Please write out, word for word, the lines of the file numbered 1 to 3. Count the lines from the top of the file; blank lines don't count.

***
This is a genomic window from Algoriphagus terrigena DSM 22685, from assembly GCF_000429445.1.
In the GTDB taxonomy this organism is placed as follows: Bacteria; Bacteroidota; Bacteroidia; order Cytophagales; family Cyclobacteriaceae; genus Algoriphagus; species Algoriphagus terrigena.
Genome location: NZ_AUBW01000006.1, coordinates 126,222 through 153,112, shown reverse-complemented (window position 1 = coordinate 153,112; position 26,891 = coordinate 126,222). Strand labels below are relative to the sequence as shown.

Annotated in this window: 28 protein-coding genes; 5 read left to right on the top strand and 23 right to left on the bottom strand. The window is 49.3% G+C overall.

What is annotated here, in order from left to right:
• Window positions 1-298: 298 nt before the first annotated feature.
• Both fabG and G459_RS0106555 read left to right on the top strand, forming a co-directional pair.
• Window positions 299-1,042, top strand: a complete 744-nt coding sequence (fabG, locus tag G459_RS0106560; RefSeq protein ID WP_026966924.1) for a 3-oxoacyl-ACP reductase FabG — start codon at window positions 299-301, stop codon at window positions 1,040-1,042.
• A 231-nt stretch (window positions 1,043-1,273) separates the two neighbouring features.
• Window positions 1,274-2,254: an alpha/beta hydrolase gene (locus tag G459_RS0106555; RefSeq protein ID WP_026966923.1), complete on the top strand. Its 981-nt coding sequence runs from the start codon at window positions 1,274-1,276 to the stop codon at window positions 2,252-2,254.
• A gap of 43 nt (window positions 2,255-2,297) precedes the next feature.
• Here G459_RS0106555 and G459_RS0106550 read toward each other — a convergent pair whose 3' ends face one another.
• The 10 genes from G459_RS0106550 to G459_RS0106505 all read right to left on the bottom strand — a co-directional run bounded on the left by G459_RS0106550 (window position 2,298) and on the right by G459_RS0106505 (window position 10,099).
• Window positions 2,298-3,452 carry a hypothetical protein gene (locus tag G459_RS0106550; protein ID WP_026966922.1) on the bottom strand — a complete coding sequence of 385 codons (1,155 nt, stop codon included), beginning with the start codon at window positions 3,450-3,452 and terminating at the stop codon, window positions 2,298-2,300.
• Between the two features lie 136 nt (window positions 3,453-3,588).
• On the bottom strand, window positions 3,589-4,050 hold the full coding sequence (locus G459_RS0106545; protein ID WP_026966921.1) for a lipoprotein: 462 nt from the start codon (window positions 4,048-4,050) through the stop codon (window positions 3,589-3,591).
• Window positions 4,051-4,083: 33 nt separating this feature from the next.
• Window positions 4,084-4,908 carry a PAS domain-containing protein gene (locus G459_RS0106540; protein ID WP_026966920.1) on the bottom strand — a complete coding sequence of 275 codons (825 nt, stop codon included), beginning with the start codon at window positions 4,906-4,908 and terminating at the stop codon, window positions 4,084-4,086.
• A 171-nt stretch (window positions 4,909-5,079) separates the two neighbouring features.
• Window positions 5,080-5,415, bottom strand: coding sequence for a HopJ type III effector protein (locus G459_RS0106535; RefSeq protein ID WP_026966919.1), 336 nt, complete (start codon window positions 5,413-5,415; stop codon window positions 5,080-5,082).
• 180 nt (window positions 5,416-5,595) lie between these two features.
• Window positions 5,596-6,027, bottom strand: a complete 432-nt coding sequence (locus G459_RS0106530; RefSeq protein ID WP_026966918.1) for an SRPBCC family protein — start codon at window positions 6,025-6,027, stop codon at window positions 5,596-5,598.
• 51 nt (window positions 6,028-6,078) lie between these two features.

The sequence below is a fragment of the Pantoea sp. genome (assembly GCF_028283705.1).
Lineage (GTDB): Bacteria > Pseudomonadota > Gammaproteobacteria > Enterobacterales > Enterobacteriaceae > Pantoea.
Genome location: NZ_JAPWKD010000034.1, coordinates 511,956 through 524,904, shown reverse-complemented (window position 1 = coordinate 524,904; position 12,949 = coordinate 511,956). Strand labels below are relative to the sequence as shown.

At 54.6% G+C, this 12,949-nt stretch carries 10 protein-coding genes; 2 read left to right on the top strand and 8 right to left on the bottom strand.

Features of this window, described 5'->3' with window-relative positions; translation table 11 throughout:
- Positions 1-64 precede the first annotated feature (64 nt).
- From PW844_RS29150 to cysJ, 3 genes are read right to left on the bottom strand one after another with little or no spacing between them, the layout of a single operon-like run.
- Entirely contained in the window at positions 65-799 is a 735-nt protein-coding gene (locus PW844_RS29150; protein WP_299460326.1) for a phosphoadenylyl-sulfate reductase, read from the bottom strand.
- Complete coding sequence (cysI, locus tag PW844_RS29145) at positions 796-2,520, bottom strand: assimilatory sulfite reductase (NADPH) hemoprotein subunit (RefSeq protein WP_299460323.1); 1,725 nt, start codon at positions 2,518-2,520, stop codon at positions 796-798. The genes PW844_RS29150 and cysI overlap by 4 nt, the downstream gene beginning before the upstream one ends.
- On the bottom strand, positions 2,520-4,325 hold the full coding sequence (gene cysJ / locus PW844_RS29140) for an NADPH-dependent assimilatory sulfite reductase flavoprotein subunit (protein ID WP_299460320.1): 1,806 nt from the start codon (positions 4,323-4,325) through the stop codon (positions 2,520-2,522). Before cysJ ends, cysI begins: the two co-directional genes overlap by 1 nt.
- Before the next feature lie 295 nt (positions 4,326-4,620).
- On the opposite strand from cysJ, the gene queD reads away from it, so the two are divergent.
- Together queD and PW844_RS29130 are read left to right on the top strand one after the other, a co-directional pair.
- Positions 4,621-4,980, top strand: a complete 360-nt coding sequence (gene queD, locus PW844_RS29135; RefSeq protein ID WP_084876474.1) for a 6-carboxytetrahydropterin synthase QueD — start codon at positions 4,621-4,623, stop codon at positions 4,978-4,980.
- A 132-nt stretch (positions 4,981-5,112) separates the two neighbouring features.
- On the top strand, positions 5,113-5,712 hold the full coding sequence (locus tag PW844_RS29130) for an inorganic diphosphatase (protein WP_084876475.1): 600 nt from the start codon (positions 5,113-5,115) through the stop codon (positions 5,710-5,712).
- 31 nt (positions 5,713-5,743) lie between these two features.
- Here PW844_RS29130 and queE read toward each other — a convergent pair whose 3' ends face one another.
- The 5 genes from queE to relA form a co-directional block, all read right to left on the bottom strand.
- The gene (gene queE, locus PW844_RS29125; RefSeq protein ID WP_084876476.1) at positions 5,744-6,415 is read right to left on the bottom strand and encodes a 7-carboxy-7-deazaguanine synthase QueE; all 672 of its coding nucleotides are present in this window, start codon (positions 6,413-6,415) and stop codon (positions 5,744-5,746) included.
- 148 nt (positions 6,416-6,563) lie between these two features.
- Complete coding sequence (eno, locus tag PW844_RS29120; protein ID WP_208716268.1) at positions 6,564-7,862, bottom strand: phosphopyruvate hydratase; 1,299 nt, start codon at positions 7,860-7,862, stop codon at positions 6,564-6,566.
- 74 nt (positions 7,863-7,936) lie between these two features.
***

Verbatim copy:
This is a genomic window from Algoriphagus terrigena DSM 22685, from assembly GCF_000429445.1.
In the GTDB taxonomy this organism is placed as follows: Bacteria; Bacteroidota; Bacteroidia; order Cytophagales; family Cyclobacteriaceae; genus Algoriphagus; species Algoriphagus terrigena.
Genome location: NZ_AUBW01000006.1, coordinates 126,222 through 153,112, shown reverse-complemented (window position 1 = coordinate 153,112; position 26,891 = coordinate 126,222). Strand labels below are relative to the sequence as shown.